In heavy-duty pickups, diesel engines are chosen for their pure grunt. They shoot towing capacities well into the 30,000-pound range and fuel economy is relatively low on the list of concerns for buyers. But in the light-duty segment, diesel engines are a bit of a mix; they provide towing capability, of course, but they're also a fuel mileage play. Chevrolet's 3.0-liter inline-six Duramax engine in the 2020 Silverado is the latest entry in that segment, and as it turns out, it's quite fuel-efficient.
The 2020 Silverado 1500 diesel in two-wheel-drive configuration is rated at 23 miles per gallon city and 33 mpg highway. The four-wheel-drive version also boasts 23 mpg in the city and a slightly lower 29 mpg highway.
For comparison, Ford's Powerstroke diesel in the F-150 is 22 mpg city and 30 mpg highway for the two-wheel-drive, along with 20 mpg city and 25 mpg highway on the four-wheel-drive. Ram has a new EcoDiesel coming, and it'll be interesting to see what its trucks are capable of.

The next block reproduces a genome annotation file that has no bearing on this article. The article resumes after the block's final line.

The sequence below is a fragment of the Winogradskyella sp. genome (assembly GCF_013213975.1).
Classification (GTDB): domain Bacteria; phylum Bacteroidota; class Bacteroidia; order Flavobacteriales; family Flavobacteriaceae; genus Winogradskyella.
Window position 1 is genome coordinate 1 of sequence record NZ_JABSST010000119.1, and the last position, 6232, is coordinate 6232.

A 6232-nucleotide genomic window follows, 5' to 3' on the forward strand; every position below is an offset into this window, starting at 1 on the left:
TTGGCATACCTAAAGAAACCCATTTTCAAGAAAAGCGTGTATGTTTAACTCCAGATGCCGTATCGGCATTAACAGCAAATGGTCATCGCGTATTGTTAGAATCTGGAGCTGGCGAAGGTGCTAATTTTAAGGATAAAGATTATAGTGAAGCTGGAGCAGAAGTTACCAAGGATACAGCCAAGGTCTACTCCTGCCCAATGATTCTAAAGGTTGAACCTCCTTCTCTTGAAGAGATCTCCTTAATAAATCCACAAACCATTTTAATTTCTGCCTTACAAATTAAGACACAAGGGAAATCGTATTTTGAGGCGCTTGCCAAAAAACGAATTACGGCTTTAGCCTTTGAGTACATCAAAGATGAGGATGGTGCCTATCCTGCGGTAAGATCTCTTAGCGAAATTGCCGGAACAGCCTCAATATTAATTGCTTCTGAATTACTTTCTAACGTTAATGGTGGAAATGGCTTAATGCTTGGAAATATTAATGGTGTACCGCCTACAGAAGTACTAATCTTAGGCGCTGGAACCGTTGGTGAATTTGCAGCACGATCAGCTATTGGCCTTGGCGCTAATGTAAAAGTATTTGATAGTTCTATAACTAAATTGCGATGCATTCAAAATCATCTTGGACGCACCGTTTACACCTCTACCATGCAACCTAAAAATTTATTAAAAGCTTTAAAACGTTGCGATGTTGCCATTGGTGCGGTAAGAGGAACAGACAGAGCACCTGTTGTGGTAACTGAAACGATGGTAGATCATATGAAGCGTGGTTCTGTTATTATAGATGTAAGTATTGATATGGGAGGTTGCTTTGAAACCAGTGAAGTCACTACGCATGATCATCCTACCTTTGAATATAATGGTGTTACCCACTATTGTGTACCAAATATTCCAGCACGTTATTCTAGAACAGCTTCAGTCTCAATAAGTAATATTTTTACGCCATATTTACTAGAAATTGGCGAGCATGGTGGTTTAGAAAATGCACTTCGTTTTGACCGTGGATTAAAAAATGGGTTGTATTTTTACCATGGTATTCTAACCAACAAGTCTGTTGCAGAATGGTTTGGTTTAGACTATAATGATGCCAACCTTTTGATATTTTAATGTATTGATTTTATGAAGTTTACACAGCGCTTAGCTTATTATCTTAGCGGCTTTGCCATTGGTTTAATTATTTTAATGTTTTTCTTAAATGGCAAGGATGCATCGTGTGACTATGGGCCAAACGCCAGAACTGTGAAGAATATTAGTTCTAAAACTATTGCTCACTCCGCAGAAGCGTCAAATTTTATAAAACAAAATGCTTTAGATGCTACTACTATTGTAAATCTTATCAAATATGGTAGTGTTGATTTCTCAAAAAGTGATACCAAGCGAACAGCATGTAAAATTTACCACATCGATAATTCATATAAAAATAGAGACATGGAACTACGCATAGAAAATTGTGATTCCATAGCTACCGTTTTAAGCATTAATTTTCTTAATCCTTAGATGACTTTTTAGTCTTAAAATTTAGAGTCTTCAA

The Silverado diesel is rated at 277 horsepower and 460 pound-feet of torque. It'll tow 9,300 pounds when properly equipped and it has a payload capacity of 1,870 pounds.
Chevrolet is quick to point out that 33 mpg on the highway is even better than some family sedans, such as the V6 Toyota Camry or the Subaru Legacy in 2.4-liter four-cylinder spec. While accurate, most customers are likely to opt for the four-wheel-drive version of the truck.
In all, this does illustrate how mainstream pickups have become. Once just a workhorse that would sit in the driveway when it came to a family road trip, the modern pickup is capable of doing it all. It's also why automakers are looking at ways to boost fuel economy and also offer the safety and creature comforts of modern cars because buyers are looking to trucks these days to pull double duty.
We expect similar fuel economy numbers from the upcoming GMC Sierra 1500 diesel.